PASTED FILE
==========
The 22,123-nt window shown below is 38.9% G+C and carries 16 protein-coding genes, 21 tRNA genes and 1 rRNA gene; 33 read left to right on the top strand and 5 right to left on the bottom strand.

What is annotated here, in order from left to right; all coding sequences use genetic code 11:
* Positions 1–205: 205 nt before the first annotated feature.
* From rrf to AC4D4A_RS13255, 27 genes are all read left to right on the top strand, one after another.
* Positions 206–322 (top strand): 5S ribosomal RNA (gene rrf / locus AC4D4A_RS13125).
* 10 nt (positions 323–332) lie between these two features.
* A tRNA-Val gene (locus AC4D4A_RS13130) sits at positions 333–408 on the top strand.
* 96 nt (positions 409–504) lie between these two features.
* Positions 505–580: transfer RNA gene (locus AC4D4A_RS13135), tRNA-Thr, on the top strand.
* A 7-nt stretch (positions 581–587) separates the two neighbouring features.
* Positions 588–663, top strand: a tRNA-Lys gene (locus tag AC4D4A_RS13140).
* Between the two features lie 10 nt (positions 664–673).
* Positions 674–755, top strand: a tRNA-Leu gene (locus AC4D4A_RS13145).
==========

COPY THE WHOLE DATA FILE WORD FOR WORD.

The 22,123-nt window shown below is 38.9% G+C and carries 16 protein-coding genes, 21 tRNA genes and 1 rRNA gene; 33 read left to right on the top strand and 5 right to left on the bottom strand.

What is annotated here, in order from left to right; all coding sequences use genetic code 11:
* Positions 1–205: 205 nt before the first annotated feature.
* From rrf to AC4D4A_RS13255, 27 genes are all read left to right on the top strand, one after another.
* Positions 206–322 (top strand): 5S ribosomal RNA (gene rrf / locus AC4D4A_RS13125).
* 10 nt (positions 323–332) lie between these two features.
* A tRNA-Val gene (locus AC4D4A_RS13130) sits at positions 333–408 on the top strand.
* 96 nt (positions 409–504) lie between these two features.
* Positions 505–580: transfer RNA gene (locus AC4D4A_RS13135), tRNA-Thr, on the top strand.
* A 7-nt stretch (positions 581–587) separates the two neighbouring features.
* Positions 588–663, top strand: a tRNA-Lys gene (locus tag AC4D4A_RS13140).
* Between the two features lie 10 nt (positions 664–673).
* Positions 674–755, top strand: a tRNA-Leu gene (locus AC4D4A_RS13145).